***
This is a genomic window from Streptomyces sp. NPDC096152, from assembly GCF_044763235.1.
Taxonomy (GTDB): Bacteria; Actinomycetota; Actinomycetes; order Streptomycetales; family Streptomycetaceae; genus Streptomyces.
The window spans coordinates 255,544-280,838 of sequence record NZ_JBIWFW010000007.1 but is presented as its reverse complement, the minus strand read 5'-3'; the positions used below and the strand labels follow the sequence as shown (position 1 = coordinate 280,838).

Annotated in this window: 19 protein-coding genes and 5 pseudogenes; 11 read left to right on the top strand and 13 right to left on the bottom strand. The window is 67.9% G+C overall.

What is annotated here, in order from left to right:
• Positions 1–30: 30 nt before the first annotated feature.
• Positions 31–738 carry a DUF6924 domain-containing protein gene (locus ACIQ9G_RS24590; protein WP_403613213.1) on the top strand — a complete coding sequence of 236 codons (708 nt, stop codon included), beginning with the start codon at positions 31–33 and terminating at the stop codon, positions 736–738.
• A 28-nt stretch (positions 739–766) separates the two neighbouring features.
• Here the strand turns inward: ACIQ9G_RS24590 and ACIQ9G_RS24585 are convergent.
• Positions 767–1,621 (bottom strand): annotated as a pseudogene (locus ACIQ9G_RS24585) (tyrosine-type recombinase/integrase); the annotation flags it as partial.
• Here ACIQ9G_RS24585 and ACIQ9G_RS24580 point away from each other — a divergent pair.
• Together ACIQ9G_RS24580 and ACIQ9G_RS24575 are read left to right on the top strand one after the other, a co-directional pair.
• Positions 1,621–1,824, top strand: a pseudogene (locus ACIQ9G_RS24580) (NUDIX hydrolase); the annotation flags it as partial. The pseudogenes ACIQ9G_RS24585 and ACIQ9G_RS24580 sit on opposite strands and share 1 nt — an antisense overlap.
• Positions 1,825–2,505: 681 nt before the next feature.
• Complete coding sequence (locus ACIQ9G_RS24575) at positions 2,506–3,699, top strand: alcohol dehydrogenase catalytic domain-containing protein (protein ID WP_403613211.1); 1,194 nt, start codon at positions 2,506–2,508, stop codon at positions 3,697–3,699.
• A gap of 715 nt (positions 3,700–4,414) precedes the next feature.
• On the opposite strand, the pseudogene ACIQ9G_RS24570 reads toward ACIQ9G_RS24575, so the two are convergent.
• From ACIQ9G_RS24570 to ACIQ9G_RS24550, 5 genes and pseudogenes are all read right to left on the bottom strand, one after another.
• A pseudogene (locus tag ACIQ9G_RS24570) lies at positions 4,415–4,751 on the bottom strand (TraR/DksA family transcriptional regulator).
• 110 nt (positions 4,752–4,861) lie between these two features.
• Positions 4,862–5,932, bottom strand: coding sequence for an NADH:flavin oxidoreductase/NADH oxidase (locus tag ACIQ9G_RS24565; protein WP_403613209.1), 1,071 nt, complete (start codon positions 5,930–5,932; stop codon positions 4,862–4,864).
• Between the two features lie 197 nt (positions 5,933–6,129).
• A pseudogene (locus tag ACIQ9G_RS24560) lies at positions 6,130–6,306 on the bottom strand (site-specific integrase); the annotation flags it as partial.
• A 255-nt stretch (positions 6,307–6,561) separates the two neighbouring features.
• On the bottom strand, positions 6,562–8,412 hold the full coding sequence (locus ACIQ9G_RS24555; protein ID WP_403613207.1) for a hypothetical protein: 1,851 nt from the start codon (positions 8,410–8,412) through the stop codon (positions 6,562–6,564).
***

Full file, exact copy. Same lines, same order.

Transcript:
This is a genomic window from Streptomyces sp. NPDC096152, from assembly GCF_044763235.1.
Taxonomy (GTDB): Bacteria; Actinomycetota; Actinomycetes; order Streptomycetales; family Streptomycetaceae; genus Streptomyces.
The window spans coordinates 255,544-280,838 of sequence record NZ_JBIWFW010000007.1 but is presented as its reverse complement, the minus strand read 5'-3'; the positions used below and the strand labels follow the sequence as shown (position 1 = coordinate 280,838).

Annotated in this window: 19 protein-coding genes and 5 pseudogenes; 11 read left to right on the top strand and 13 right to left on the bottom strand. The window is 67.9% G+C overall.

What is annotated here, in order from left to right:
• Positions 1–30: 30 nt before the first annotated feature.
• Positions 31–738 carry a DUF6924 domain-containing protein gene (locus ACIQ9G_RS24590; protein WP_403613213.1) on the top strand — a complete coding sequence of 236 codons (708 nt, stop codon included), beginning with the start codon at positions 31–33 and terminating at the stop codon, positions 736–738.
• A 28-nt stretch (positions 739–766) separates the two neighbouring features.
• Here the strand turns inward: ACIQ9G_RS24590 and ACIQ9G_RS24585 are convergent.
• Positions 767–1,621 (bottom strand): annotated as a pseudogene (locus ACIQ9G_RS24585) (tyrosine-type recombinase/integrase); the annotation flags it as partial.
• Here ACIQ9G_RS24585 and ACIQ9G_RS24580 point away from each other — a divergent pair.
• Together ACIQ9G_RS24580 and ACIQ9G_RS24575 are read left to right on the top strand one after the other, a co-directional pair.
• Positions 1,621–1,824, top strand: a pseudogene (locus ACIQ9G_RS24580) (NUDIX hydrolase); the annotation flags it as partial. The pseudogenes ACIQ9G_RS24585 and ACIQ9G_RS24580 sit on opposite strands and share 1 nt — an antisense overlap.
• Positions 1,825–2,505: 681 nt before the next feature.
• Complete coding sequence (locus ACIQ9G_RS24575) at positions 2,506–3,699, top strand: alcohol dehydrogenase catalytic domain-containing protein (protein ID WP_403613211.1); 1,194 nt, start codon at positions 2,506–2,508, stop codon at positions 3,697–3,699.
• A gap of 715 nt (positions 3,700–4,414) precedes the next feature.
• On the opposite strand, the pseudogene ACIQ9G_RS24570 reads toward ACIQ9G_RS24575, so the two are convergent.
• From ACIQ9G_RS24570 to ACIQ9G_RS24550, 5 genes and pseudogenes are all read right to left on the bottom strand, one after another.
• A pseudogene (locus tag ACIQ9G_RS24570) lies at positions 4,415–4,751 on the bottom strand (TraR/DksA family transcriptional regulator).
• 110 nt (positions 4,752–4,861) lie between these two features.
• Positions 4,862–5,932, bottom strand: coding sequence for an NADH:flavin oxidoreductase/NADH oxidase (locus tag ACIQ9G_RS24565; protein WP_403613209.1), 1,071 nt, complete (start codon positions 5,930–5,932; stop codon positions 4,862–4,864).
• Between the two features lie 197 nt (positions 5,933–6,129).
• A pseudogene (locus tag ACIQ9G_RS24560) lies at positions 6,130–6,306 on the bottom strand (site-specific integrase); the annotation flags it as partial.
• A 255-nt stretch (positions 6,307–6,561) separates the two neighbouring features.
• On the bottom strand, positions 6,562–8,412 hold the full coding sequence (locus ACIQ9G_RS24555; protein ID WP_403613207.1) for a hypothetical protein: 1,851 nt from the start codon (positions 8,410–8,412) through the stop codon (positions 6,562–6,564).